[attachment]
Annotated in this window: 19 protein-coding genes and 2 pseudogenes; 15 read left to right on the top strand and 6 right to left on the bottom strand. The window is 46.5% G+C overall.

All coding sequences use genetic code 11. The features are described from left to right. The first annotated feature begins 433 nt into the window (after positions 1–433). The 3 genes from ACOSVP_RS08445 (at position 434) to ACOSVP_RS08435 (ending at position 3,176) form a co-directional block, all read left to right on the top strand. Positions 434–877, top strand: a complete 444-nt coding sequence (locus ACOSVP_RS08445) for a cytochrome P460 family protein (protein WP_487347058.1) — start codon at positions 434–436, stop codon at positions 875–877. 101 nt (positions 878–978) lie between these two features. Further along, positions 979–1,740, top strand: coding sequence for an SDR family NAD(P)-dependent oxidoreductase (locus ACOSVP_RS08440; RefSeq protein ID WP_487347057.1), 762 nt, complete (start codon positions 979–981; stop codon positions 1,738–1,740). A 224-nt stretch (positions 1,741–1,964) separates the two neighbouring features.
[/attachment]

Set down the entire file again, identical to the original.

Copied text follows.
Annotated in this window: 19 protein-coding genes and 2 pseudogenes; 15 read left to right on the top strand and 6 right to left on the bottom strand. The window is 46.5% G+C overall.

All coding sequences use genetic code 11. The features are described from left to right. The first annotated feature begins 433 nt into the window (after positions 1–433). The 3 genes from ACOSVP_RS08445 (at position 434) to ACOSVP_RS08435 (ending at position 3,176) form a co-directional block, all read left to right on the top strand. Positions 434–877, top strand: a complete 444-nt coding sequence (locus ACOSVP_RS08445) for a cytochrome P460 family protein (protein WP_487347058.1) — start codon at positions 434–436, stop codon at positions 875–877. 101 nt (positions 878–978) lie between these two features. Further along, positions 979–1,740, top strand: coding sequence for an SDR family NAD(P)-dependent oxidoreductase (locus ACOSVP_RS08440; RefSeq protein ID WP_487347057.1), 762 nt, complete (start codon positions 979–981; stop codon positions 1,738–1,740). A 224-nt stretch (positions 1,741–1,964) separates the two neighbouring features.